The tremendous draw to the United States and what it stood for was not new. Prior to the war, my aunt had always dreamed of coming to the U.S. to study, but my grandfather would only allow her to go if she learned to speak perfect English. Determined, she studied every day before school with a prominent American Presbyterian missionary, Lillias Underwood. Tragically, Mrs. Underwood was assassinated by communists in 1949. In her honor, a memorial scholarship was established for one Korean student to study in the U.S., and my aunt was the very first recipient. She was studying at Hood College in Maryland when the Korean War broke out and was asked to speak to various American churches, which wanted to know more about her homeland. It was during one of these presentations that a group offered to help my mom with a full scholarship.
Mom would eventually go on to receive a master’s degree from Columbia Teacher’s College in early childhood education, with a focus on Head Start, a federal program that provides early childhood education for low-income families. She figured that if she ever did return to Korea, that there would be tremendous poverty and a real need for a similar program.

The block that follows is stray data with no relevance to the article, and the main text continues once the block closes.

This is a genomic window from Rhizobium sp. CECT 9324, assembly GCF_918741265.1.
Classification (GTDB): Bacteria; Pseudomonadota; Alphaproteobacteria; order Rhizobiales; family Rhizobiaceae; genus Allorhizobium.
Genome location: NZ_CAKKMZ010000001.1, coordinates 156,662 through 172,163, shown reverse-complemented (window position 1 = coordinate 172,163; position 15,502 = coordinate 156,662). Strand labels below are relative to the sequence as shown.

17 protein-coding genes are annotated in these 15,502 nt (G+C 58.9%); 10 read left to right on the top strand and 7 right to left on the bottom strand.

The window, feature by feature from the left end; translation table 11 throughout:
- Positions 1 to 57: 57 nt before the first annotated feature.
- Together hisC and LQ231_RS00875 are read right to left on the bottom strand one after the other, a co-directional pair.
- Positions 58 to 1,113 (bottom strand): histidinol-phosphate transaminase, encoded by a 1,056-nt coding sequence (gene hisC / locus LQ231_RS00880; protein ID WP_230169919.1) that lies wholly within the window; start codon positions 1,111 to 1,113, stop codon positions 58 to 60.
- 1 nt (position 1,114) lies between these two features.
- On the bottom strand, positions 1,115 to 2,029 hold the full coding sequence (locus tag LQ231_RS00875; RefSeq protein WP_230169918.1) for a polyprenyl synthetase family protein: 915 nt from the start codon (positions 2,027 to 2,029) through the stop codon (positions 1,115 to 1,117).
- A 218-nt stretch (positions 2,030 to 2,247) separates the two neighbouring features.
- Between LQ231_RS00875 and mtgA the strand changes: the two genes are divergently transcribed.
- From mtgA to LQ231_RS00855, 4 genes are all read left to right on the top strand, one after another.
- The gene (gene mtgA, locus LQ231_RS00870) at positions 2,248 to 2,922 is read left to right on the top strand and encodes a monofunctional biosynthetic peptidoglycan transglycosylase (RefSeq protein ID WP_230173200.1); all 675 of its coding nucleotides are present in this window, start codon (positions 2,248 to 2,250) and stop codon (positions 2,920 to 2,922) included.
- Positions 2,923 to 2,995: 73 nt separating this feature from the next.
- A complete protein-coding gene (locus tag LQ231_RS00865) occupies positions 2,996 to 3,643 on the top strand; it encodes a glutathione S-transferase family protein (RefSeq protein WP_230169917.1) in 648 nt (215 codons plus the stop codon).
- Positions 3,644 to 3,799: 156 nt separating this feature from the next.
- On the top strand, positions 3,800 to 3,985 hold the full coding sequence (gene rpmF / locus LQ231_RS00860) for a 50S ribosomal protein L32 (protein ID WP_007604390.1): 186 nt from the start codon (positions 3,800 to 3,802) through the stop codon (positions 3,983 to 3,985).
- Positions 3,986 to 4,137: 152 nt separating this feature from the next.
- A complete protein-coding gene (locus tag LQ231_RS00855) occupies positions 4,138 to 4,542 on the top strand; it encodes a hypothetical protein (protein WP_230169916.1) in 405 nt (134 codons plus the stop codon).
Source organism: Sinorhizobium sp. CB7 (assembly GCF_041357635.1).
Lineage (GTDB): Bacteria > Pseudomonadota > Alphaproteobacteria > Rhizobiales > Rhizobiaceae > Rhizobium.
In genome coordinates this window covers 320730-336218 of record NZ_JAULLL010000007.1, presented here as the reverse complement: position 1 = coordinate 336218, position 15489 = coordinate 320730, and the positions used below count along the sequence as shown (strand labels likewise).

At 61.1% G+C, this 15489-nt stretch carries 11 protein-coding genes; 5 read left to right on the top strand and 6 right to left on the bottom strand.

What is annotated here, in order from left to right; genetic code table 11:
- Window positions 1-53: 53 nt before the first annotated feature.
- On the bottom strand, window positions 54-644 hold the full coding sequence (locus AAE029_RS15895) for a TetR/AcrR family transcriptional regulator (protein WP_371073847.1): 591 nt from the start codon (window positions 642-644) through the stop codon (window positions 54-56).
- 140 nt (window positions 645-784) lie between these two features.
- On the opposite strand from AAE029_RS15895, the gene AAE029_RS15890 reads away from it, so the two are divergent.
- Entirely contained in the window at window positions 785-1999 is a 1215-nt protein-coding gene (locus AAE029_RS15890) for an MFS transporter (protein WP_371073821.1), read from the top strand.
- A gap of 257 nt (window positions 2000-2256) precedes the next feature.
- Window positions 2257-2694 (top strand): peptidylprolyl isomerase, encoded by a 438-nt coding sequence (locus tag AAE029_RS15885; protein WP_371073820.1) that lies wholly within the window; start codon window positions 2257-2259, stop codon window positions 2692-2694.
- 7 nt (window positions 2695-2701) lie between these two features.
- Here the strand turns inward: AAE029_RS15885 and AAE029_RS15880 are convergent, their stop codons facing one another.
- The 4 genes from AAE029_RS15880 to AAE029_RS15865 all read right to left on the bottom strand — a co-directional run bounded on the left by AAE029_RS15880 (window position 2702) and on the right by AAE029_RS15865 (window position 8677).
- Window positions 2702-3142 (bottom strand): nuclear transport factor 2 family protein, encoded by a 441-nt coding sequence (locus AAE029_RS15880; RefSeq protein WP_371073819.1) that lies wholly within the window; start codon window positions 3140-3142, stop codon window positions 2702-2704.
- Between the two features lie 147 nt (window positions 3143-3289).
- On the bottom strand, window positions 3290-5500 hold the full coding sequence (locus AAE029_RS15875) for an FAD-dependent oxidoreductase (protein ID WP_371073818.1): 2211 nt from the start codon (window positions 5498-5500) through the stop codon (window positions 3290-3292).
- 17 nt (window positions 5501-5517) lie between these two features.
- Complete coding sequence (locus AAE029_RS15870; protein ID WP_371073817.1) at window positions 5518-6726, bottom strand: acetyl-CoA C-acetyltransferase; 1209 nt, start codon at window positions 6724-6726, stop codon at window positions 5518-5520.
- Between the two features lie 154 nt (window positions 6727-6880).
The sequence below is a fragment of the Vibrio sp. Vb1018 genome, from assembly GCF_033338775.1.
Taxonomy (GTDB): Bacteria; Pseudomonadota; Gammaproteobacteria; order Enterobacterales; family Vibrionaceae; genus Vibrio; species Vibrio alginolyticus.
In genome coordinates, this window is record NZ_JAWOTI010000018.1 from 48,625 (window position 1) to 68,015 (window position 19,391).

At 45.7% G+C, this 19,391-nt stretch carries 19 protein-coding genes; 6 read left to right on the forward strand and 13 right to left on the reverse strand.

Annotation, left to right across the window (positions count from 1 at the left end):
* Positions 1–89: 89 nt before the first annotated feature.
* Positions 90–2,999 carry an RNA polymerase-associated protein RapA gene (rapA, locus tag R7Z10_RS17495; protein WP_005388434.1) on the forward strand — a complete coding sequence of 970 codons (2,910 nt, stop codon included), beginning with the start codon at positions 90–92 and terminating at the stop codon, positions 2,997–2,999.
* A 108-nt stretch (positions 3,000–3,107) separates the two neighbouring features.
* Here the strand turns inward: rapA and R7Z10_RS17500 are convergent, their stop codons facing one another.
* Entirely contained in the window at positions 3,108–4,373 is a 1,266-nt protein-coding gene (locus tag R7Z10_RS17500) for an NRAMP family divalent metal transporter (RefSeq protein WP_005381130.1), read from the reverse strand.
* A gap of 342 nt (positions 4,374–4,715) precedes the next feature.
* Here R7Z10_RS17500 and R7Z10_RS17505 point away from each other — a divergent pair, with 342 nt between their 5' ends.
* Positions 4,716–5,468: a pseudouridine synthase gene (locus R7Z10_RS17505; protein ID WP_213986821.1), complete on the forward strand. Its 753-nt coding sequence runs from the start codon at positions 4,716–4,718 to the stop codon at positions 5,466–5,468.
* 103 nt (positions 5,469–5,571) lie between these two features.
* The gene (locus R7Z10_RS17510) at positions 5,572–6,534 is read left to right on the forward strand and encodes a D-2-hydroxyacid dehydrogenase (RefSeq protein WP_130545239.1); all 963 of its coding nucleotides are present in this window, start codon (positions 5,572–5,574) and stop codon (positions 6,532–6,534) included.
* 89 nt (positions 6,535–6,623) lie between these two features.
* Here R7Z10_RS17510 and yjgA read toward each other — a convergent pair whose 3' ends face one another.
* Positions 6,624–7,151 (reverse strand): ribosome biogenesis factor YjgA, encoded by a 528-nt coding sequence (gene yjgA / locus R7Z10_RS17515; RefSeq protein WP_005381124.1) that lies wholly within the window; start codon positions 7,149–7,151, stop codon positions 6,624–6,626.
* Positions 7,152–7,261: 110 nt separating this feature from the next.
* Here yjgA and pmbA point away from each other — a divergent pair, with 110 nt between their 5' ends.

She spent her early professional years at the Mt. Cavalry Child Care Center in New York’s Harlem, under the guidance of an amazing woman whose own American story helped define an entire generation, Shirley Chisholm. Chisholm, who would later become the first African American woman elected to Congress, mentored my mom, and later sponsored her as she sought to earn a green card. Chisholm later endorsed my mom to become the education director for the entire Newark, N.J., Head Start program.
In 1958, my mom met my father, a native of Pyongyang, whose family lost everything when they fled to the South before the start of the Korean War. He served in the South Korean Navy during the war and, after graduating from Yonsei University, would come to the U.S. to complete his Ph.D. in chemistry. They would marry in 1959.